Friday, February 24, 2012

Skiing & Snowshoeing in Yosemite National Park

With California experiencing one of the worst droughts in the last century, everyone in the Sierra Nevada keeps asking, "Where's the snow?" Believe it or not, you can still find it in Yosemite National Park, which is where we traipsed around with our skis and snowshoes this week. Bathing in the Zen silence of giant sequoia groves, spotting the tracks of snowshoe hares in fresh powder, and gazing at granite peaks glistening with icy snow all draw us back every year in late February, around the time of Yosemite Valley's famous but unpredictable firefall.

Bare patches of brown grass, mud filled with twigs and dead leaves, and small melting pockets of snow are mostly what you'll find on the valley floor right now this year. But if you head up to Glacier Point Road to Badger Pass, the snow coverage is still 99%. Strap on a pair of XC skis from the nearby rental shop and start gliding down the rolling park road, with its groomed skiing terrain. Snowshoers break off onto the winter trail to Dewey Point, which stretches toward panoramic views of the Yosemite Valley and its waterfalls below.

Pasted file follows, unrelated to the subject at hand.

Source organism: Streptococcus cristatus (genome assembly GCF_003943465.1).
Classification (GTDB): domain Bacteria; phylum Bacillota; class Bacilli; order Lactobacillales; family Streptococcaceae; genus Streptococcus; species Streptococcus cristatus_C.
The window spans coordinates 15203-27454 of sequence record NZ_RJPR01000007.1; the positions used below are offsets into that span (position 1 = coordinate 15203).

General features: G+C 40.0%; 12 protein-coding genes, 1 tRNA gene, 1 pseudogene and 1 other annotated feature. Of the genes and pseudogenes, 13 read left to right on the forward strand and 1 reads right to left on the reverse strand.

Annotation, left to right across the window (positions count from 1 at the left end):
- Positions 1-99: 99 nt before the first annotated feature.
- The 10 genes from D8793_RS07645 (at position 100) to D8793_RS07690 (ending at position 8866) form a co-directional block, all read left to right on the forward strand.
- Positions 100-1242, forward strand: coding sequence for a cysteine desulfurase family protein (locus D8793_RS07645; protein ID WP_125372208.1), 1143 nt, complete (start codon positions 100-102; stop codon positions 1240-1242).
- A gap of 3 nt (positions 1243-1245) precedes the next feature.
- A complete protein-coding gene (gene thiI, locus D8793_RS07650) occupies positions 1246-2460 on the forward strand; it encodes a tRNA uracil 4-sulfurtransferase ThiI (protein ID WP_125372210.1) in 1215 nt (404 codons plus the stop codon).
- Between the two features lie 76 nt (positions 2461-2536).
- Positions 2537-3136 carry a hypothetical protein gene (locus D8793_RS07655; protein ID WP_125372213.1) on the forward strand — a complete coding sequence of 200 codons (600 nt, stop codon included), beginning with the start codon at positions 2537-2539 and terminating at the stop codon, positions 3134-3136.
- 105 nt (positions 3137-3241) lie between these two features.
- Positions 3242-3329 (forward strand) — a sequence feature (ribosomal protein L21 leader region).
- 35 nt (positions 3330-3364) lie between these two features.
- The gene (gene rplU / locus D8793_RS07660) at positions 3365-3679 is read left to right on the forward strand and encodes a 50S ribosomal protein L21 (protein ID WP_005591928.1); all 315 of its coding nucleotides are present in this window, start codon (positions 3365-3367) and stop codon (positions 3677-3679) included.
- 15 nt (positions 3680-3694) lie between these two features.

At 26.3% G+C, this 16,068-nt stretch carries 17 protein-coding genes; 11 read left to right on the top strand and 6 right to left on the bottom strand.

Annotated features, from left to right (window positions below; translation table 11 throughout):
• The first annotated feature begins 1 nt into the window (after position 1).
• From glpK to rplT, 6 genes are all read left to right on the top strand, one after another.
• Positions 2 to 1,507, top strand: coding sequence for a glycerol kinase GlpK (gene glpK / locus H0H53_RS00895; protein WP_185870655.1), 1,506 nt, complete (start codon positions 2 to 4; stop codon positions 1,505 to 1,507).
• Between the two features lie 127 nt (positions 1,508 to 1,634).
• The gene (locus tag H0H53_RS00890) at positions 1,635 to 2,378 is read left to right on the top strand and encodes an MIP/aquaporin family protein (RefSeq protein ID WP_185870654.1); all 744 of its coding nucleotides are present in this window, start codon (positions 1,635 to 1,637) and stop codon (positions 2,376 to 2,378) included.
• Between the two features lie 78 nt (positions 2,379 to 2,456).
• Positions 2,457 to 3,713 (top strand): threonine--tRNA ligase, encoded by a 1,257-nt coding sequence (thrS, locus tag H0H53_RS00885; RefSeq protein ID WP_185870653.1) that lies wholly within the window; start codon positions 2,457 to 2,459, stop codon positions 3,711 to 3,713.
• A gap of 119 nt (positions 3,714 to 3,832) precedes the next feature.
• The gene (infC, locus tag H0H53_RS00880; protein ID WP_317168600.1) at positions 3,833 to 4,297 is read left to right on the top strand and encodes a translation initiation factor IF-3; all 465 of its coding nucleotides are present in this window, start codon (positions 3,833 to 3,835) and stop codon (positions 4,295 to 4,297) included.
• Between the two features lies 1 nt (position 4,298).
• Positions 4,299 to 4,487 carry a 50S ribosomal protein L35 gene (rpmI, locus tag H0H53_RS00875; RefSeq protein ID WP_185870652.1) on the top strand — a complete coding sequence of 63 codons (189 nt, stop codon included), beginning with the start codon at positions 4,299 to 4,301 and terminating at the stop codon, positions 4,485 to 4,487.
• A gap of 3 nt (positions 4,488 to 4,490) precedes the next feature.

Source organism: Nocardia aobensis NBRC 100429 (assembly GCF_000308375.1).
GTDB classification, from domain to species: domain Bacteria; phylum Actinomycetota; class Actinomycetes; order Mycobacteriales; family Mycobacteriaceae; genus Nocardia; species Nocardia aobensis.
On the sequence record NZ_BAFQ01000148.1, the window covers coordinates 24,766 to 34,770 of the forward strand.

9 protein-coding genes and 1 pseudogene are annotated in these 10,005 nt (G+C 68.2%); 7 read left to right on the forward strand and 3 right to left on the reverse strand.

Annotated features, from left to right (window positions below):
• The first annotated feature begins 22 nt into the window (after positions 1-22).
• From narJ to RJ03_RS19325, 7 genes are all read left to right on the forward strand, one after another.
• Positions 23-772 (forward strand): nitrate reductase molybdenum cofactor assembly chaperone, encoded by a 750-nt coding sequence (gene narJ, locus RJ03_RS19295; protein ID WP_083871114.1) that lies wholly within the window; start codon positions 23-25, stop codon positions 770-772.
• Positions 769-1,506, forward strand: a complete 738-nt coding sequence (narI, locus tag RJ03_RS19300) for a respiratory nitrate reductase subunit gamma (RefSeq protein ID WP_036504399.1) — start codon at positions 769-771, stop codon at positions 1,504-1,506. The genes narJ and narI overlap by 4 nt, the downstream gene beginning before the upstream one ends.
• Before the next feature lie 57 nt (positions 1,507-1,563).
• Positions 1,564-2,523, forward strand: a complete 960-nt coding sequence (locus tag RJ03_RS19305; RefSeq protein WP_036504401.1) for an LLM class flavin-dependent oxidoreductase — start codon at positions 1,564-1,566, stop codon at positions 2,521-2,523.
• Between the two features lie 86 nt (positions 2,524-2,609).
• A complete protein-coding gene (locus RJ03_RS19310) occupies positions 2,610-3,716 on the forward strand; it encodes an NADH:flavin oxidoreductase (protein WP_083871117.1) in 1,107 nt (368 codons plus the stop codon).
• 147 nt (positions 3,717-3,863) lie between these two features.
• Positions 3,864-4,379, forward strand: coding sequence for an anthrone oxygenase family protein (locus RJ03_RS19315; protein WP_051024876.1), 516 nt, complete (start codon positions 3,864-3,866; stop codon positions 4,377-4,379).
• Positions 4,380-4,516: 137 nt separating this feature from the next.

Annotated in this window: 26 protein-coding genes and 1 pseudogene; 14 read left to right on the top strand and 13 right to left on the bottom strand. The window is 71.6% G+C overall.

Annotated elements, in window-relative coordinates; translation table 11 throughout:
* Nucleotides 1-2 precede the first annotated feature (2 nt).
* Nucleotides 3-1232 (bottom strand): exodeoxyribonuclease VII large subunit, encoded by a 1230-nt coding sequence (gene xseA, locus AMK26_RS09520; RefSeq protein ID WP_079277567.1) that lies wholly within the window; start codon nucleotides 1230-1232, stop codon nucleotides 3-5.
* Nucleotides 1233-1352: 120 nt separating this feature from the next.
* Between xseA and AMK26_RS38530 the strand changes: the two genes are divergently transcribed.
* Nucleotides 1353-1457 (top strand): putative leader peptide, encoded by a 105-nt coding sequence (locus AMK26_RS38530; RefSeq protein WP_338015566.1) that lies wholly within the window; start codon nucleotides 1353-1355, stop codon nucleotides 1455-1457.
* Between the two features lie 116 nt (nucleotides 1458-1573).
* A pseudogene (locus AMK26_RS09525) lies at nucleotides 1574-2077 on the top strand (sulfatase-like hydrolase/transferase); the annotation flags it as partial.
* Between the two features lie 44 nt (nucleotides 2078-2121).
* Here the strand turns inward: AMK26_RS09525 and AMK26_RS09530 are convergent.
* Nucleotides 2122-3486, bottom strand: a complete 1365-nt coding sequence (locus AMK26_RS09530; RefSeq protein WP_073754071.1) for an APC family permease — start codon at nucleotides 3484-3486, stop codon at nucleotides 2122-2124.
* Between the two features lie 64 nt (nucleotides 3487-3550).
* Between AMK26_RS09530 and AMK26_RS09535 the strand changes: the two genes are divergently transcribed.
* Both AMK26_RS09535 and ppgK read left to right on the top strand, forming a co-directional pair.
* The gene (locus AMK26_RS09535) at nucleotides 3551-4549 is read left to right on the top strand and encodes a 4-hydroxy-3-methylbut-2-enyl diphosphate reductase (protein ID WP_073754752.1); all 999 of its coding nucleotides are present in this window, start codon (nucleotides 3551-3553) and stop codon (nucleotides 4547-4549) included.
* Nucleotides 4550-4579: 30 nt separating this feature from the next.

It's not only Badger Pass that keeps the snow secrets of Yosemite. The Mariposa Grove of giant sequoias, near the park's southern Wawona entrance, is open to hikers (bring YaxTrax for better gription) and snowshoers; we even saw a hardy couple setting off with backpacks for overnight camping in those ancient woods. Up north near Crane Flat and closer to the park's Big Oak Flat entrance station, you can snowshoe and/or hike to the more mellow Merced Grove and Tuolumne Grove of ancient sequoias, the latter with interpretive signs to pique your interest.

Looking for a cabin to cozy up inside after your snow trekking? Our number-one choice is always the Evergreen Lodge, just outside the park's Big Oak Flat entrance station off Hwy. 120. If you're on a budget, try the Yosemite Bug hostel off Hwy. 140, under an hour's drive southwest of the valley.

Got a great tip for visiting Yosemite or any other national park in winter? Let us know by leaving a comment below!

Related posts:
Catching the Firefall in Yosemite Valley
Freeze and Stay Cheap (or Even Free!) in Yosemite
10 Steps to a Perfect Day in Big Sur

Photo credits: Yosemite National Park (Michael Connolly Jr.)

1 comment:

  1. Thanks for these great tips for skiers in Yosemite. I never made it there at this time of the year, but I know the park well from countless stays in spring, summer and fall.